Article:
Introduction & Overview of Errand

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Errand Summary & Study Guide Description

Errand Summary & Study Guide includes comprehensive information and analysis to help you understand the book. This study guide contains the following sections:

This detailed literature summary also contains Bibliography on Errand by Raymond Carver.

"Errand" originally appeared in The New Yorker in June 1987. It is the last story Raymond Carver wrote and is included in his collection of short stories Where I'm Calling From, published just a few months before Carver died in 1988. It was also included in The Best American Stories, 1988 and received first prize in Prize Stories 1988: The O. Henry Awards. A partly fictionalized account of Russian writer Anton Chekhov's death, "Errand" is unlike any other Carver story. Carver claimed that he was inspired to write the story while reading Henri Troyat' s biography of Chekhov, one of Carver' s literary idols. The narrative voice of "Errand" is that of a historian, appropriate for a historical story but unusual for Carver in that he seldom wrote explicitly about famous people or mixed fact and fiction in such an obvious manner. Carver details Chekhov's descent into illness and his eventual death in the Black Forest town of Badenweiler, Germany in 1904. With Chekhov in bed dying, his wife, Olga Knipper, sends a Russian bellboy on an errand to secure a mortician, hence the story's title.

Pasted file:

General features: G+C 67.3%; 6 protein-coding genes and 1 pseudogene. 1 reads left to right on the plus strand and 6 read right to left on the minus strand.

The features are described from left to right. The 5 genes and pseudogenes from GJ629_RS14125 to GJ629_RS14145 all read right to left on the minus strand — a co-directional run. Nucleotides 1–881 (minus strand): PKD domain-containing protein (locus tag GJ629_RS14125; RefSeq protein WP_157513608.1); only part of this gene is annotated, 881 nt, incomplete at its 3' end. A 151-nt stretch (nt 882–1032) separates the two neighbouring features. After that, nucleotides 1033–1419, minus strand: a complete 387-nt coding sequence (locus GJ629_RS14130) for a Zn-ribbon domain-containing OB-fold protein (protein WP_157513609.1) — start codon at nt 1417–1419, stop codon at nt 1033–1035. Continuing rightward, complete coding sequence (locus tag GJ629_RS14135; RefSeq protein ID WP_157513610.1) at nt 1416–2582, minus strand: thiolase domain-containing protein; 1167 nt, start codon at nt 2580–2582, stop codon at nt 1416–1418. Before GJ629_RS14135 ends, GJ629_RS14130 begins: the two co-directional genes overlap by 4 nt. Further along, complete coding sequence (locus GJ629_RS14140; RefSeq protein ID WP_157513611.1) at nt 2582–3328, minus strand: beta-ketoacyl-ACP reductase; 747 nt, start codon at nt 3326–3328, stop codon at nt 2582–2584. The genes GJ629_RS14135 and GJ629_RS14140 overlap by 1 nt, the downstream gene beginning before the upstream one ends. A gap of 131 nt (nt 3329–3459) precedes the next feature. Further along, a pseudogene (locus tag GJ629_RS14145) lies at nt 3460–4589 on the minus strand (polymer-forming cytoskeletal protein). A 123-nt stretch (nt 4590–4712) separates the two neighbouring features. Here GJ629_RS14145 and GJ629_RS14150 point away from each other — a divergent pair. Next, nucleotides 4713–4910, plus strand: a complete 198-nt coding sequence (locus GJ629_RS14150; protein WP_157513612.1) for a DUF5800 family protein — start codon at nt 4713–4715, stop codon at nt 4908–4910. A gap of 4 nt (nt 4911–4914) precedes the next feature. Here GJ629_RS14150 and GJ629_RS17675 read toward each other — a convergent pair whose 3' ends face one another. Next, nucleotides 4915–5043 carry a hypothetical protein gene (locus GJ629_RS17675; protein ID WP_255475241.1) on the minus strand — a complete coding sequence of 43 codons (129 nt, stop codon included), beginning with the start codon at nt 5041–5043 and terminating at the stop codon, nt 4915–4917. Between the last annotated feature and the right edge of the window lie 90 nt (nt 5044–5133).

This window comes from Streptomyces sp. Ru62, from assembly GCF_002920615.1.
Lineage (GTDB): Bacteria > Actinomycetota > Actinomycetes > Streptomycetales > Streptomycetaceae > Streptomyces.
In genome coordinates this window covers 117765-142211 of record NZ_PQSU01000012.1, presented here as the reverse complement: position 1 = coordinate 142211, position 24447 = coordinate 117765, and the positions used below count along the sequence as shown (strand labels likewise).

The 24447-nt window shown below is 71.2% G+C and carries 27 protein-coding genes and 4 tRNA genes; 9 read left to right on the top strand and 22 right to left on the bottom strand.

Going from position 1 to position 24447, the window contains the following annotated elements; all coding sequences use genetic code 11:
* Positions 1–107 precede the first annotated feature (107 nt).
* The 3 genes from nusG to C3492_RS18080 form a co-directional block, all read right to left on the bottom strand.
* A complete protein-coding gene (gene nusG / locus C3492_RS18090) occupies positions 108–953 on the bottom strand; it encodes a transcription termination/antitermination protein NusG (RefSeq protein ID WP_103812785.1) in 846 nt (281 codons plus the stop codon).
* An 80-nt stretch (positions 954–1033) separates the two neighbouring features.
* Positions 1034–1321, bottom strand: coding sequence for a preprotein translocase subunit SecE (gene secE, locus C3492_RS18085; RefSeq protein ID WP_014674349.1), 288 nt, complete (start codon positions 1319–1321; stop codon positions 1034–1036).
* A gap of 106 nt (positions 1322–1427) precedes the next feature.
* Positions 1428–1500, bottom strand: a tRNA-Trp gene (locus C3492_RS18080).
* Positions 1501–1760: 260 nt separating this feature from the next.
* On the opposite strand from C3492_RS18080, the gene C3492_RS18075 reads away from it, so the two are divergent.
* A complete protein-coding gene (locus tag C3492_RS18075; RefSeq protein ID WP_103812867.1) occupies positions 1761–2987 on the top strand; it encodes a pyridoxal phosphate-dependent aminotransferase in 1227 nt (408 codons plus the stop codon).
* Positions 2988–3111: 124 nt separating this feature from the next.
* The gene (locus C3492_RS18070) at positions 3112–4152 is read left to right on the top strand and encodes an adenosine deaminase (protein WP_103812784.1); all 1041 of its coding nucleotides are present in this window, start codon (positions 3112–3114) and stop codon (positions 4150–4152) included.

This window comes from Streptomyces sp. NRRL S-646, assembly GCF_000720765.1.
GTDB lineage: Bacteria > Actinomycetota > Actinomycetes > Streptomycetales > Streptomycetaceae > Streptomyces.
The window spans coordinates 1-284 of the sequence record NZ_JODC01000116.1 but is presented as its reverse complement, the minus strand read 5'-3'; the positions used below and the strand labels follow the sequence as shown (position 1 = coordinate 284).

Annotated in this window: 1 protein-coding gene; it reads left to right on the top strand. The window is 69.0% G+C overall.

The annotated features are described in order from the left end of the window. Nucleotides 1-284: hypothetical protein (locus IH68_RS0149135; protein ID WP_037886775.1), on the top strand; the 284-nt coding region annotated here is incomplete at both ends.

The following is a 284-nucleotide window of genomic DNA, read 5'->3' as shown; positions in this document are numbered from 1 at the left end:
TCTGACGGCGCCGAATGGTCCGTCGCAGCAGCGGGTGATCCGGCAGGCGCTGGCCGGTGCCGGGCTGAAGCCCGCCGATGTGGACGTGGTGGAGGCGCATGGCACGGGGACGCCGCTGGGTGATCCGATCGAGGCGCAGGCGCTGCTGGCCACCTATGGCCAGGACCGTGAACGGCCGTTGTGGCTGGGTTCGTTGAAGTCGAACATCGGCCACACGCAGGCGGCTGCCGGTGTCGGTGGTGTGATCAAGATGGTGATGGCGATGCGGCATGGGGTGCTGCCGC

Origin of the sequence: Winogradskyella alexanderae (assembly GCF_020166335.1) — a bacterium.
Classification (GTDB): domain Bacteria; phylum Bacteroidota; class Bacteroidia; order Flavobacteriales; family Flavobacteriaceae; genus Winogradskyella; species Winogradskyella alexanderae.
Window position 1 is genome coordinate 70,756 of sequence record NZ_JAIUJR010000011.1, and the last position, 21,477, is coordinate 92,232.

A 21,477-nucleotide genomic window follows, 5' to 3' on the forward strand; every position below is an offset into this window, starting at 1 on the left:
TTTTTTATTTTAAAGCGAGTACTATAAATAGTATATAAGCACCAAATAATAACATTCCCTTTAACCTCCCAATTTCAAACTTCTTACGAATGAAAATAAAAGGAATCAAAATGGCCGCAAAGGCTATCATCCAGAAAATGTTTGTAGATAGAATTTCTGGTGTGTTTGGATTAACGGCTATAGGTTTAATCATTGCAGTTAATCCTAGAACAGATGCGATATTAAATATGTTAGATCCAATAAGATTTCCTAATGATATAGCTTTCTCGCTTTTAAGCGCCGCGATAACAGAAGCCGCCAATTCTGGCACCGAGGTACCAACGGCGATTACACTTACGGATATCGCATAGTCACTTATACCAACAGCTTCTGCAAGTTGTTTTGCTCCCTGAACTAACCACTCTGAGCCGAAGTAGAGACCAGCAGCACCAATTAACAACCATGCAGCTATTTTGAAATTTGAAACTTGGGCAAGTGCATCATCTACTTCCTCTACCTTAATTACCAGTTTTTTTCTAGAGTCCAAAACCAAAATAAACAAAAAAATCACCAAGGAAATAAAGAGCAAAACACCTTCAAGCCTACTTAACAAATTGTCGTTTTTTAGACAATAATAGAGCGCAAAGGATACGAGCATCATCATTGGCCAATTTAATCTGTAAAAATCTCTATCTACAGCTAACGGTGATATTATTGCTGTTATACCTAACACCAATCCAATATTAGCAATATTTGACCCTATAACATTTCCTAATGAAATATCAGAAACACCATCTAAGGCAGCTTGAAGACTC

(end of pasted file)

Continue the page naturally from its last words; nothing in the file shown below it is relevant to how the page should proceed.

Carver draws on a number of historical sources including Chekhov's own writing, Chekhov's sister Maria Chekhov's Memoirs, Leo Tolstoy's journals, and Troyat's biography. Through writing an imaginative account of a well-known person's death, Carver provokes readers to think about the relationship between literature and history and to imagine how they would respond to another person's death. Critics consider "Errand" to be one of Carver's best stories and one that will stand the test of time.

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